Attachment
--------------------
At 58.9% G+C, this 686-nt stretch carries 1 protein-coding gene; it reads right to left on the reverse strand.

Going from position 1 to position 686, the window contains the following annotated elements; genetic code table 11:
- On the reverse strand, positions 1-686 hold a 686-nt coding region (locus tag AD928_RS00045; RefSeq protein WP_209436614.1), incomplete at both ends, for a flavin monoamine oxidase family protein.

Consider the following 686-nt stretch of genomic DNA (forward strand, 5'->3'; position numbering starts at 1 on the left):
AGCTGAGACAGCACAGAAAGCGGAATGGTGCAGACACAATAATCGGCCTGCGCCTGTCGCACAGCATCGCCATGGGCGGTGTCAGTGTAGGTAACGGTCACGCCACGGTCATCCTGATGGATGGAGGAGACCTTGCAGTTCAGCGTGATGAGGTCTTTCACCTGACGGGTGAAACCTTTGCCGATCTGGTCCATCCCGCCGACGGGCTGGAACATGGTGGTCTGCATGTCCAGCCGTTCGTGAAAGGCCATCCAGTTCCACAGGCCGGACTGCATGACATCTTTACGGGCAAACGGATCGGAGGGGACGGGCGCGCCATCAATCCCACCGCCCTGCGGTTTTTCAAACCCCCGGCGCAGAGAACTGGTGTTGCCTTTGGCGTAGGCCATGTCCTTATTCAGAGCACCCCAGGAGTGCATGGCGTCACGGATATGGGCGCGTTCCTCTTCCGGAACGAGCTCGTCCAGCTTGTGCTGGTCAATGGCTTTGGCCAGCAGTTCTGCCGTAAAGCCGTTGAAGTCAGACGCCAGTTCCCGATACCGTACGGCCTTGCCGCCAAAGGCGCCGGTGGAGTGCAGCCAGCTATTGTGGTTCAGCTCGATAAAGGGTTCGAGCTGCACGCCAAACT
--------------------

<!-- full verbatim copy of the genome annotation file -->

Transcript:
At 58.9% G+C, this 686-nt stretch carries 1 protein-coding gene; it reads right to left on the reverse strand.

Going from position 1 to position 686, the window contains the following annotated elements; genetic code table 11:
- On the reverse strand, positions 1-686 hold a 686-nt coding region (locus tag AD928_RS00045; RefSeq protein WP_209436614.1), incomplete at both ends, for a flavin monoamine oxidase family protein.

Consider the following 686-nt stretch of genomic DNA (forward strand, 5'->3'; position numbering starts at 1 on the left):
AGCTGAGACAGCACAGAAAGCGGAATGGTGCAGACACAATAATCGGCCTGCGCCTGTCGCACAGCATCGCCATGGGCGGTGTCAGTGTAGGTAACGGTCACGCCACGGTCATCCTGATGGATGGAGGAGACCTTGCAGTTCAGCGTGATGAGGTCTTTCACCTGACGGGTGAAACCTTTGCCGATCTGGTCCATCCCGCCGACGGGCTGGAACATGGTGGTCTGCATGTCCAGCCGTTCGTGAAAGGCCATCCAGTTCCACAGGCCGGACTGCATGACATCTTTACGGGCAAACGGATCGGAGGGGACGGGCGCGCCATCAATCCCACCGCCCTGCGGTTTTTCAAACCCCCGGCGCAGAGAACTGGTGTTGCCTTTGGCGTAGGCCATGTCCTTATTCAGAGCACCCCAGGAGTGCATGGCGTCACGGATATGGGCGCGTTCCTCTTCCGGAACGAGCTCGTCCAGCTTGTGCTGGTCAATGGCTTTGGCCAGCAGTTCTGCCGTAAAGCCGTTGAAGTCAGACGCCAGTTCCCGATACCGTACGGCCTTGCCGCCAAAGGCGCCGGTGGAGTGCAGCCAGCTATTGTGGTTCAGCTCGATAAAGGGTTCGAGCTGCACGCCAAACT